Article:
My worst fear

Today has been one of those days I would not want to ever repeat. My stress level is absolutely through the roof.

When Emmett wouldn’t respond to us yesterday,  that was the longest 45 minutes I’ve experienced in a really long time.  When the episode resolved itself,  and he was back-for lack of a better word-the fear didn’t resolve. 

When we called the doctor and explained what happened, it sounded seizure related.  That was something I could process. Don’t get me wrong,  I would never wish seizures on any of my kids,  ever.  At that moment,  seizures made sense to everyone involved and it explained the otherwise unexplainable.
It’s not like anyone knew for sure what was happening but it was better to be safe than sorry and with Gavin’s history and current seizure activity,  no one wanted to take any chances.

After visiting with the neurologist today,  we decided that it likely wasn’t a seizure.  What it actually was….well we don’t know.

I know that’s really good news,  at least in the rational sense. However,  hearing that didn’t provide me with comfort, as one might think.

What I’m going to tell you now is my absolute deepest fear and I rarely ever talk about it. You may have heard me joke about being terrified of the dentist,  which I totally am,  but that’s not my worst fear. I know that this won’t make sense to many people because they have not experienced what I am about to share but I also know that some of you will know exactly what I’m talking about.
When Gavin was little,  he developed typically.  He hit his milestones and no one was worried about anything. One day,  we put him to bed Gavin and he woke up a complete stranger. 

I realize that sounds dramatic and maybe some of you are rolling your eyes,  but that what it honestly felt like. It felt that quick and it felt that sudden. I don’t know any other way to describe it. It literally felt like Gavin had died.  The child we had known for so long was gone. He was disconnected and mechanical.  The light in his eyes had gone out.

The rest of the story doesn’t really matter at this junction.  What matters is the absolute,  gut wrenching,  heartbreaking and otherwise indescribable pain we felt at that the loss.  The grief was very, very real,  even though he was still physically there with us.

My biggest fear is that Emmett will go down the same road.

When we lost Gavin, he was Emmett‘s age. Not a day goes by that I’m not acutely aware of that. Rational or not,  I’m terrified that each day I have with Emmett,  could be the last day before the switch gets flipped.

It’s so hard to explain what it’s like to lose a child and yet still have them at the same time. I suppose that’s my cross to bare but I’m not strong enough to go through that again. I can’t even begin to imagine losing my sweet Emmett John in that same way.

When Emmett wouldn’t respond for 45 minutes yesterday,  I thought the switch had flipped and I had lost him. It was the longest 45 minutes of my life.

When they thought it was a seizure,  I clung to that like a safety blanket.  I thought,  we can deal with seizures because we still had Emmett and he would still be Emmett. I know how that sounds but when you are facing your worst fear, things change and rationality goes out the window.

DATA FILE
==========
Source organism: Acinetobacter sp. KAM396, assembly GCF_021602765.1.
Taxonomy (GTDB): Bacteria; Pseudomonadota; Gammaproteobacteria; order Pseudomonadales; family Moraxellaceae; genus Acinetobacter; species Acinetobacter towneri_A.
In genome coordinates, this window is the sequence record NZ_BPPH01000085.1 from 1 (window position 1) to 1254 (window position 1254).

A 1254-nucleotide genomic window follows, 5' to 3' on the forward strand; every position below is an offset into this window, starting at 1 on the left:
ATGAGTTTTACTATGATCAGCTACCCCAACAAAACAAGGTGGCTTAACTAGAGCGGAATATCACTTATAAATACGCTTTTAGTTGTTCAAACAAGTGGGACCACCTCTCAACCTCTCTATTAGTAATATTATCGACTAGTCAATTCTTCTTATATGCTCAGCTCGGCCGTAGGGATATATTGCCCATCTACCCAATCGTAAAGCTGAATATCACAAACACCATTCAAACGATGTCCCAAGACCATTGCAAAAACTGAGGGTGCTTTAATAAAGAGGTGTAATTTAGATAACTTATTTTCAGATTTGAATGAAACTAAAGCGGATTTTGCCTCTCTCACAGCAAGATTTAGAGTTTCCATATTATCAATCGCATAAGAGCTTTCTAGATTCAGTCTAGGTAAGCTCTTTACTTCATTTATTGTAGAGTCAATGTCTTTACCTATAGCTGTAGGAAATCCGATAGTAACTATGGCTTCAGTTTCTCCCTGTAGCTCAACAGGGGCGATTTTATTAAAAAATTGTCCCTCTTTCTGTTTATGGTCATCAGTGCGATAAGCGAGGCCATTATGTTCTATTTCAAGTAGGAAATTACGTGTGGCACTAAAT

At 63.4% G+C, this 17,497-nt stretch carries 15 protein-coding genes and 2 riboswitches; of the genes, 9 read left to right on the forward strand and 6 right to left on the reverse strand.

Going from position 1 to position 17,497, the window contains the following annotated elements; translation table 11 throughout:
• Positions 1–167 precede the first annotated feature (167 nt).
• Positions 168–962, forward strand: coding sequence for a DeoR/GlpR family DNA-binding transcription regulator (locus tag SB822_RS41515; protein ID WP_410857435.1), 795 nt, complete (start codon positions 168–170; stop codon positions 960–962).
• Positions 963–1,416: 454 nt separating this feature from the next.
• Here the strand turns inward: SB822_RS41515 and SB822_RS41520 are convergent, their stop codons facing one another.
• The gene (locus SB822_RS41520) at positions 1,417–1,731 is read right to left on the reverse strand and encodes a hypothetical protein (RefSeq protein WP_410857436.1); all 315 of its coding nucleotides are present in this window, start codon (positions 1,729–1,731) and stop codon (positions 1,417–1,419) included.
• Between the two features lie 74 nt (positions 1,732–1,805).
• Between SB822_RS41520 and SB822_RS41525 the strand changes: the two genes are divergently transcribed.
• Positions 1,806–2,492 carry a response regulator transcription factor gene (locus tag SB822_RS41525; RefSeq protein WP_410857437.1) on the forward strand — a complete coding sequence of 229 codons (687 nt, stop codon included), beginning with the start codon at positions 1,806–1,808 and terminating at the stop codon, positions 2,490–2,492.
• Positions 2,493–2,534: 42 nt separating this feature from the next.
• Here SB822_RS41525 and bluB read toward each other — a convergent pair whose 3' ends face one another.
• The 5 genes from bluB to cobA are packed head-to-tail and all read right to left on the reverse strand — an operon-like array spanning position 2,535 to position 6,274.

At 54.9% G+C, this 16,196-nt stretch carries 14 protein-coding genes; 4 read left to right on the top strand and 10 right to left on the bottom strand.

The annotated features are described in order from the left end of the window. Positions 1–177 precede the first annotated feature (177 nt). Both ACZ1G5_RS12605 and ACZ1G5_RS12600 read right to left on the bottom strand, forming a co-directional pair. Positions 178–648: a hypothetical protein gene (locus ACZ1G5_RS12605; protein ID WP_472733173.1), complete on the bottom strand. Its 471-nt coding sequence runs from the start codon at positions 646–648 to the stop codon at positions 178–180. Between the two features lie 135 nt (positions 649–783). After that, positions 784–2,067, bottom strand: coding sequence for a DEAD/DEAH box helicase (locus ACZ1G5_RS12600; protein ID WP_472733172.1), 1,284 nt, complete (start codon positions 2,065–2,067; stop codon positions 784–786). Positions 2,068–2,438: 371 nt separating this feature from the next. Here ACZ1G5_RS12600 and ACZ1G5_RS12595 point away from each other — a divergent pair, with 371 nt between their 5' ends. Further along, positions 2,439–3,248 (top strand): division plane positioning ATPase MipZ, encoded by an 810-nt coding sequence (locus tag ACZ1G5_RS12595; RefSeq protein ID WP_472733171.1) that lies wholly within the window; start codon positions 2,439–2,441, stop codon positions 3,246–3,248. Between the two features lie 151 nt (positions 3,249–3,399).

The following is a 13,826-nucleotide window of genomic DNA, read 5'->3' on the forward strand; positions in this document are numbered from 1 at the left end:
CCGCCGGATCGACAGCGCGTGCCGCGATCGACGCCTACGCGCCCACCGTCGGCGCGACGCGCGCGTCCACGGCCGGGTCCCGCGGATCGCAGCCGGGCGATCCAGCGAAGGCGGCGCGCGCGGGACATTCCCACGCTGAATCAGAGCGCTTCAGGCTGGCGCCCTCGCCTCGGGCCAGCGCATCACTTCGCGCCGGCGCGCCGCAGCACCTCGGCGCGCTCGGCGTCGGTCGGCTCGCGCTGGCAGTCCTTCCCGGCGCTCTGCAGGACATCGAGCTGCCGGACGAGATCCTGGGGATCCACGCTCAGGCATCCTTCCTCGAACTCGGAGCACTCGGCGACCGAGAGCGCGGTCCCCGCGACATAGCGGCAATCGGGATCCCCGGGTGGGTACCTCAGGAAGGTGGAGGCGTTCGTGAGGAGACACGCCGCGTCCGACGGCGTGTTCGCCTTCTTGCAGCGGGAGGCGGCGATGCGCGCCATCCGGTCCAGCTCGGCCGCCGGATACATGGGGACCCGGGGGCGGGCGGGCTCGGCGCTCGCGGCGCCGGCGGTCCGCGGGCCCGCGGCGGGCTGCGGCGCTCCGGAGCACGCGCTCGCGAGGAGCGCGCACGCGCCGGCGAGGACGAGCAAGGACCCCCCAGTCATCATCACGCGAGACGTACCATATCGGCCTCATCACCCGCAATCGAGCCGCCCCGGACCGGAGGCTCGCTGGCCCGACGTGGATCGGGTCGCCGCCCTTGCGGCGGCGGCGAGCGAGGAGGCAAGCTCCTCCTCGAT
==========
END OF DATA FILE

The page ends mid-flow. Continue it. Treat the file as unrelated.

When we met with the neurologist today and it turned out that what happened to Emmett likely was not seizure related,  it was bittersweet.

We still don’t know what happened to him yesterday. With the backwards trend Emmett has been taking lately,  I’m terrified that something is wrong. Emmett has been slipping into old behaviors a lot lately.  Maybe I sound crazy but it’s my reality and I suppose that’s all that matters.

Every night before I go to bed,  I always ask for just one more day. I know that I sound paranoid and I guess it would be fair to say I am,  but I’m a father that had his oldest son taken away by a regressive form of Autism. Once you experience that,  your due a little paranoia… On the other side of the coin,  it also teaches you to never take anything for granted because you never know when what matters most,  could be taken away.

**Thanks for reading**

       -Lost and Tired

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Posted from WordPress for Android so please forgive any typos as auto-correct and I don’t see eye to eye. 🙂

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demonsid

Yes  I agree you. Fear of dentists is the worst fear for me too. I was searching about the ways to get rid of this fear and finally i found one…”Anaesthesia” this is a good way and alternative of the fear of dentists.  Dentists also recommend Anaesthesia for the treatment of their patient. Recently I have gone through a good blog about dentists fear and Anaesthesia. I think every person  who has the same fear should read this blog-
http://www.seapointclinic.ie/blog/dental-phobia/modern-dental-anaesthetics-and-sedation/

winterwednesday

I don't even think I have the words… I really feel for you. And I'm fairly certain you're allowed to be a little paranoid, considering what you've been through before. Hang in there.

crcooling

Just thinking of your family. <3

Mike McLarty

As the father of two typical kids and one on the spectrum, I fully understand. My youngest son is 3, my oldest (the autistic one) is 7. I'm constantly looking for signs in my youngest boy. Every sneeze a pandemic as it were. You're in my thoughts man.

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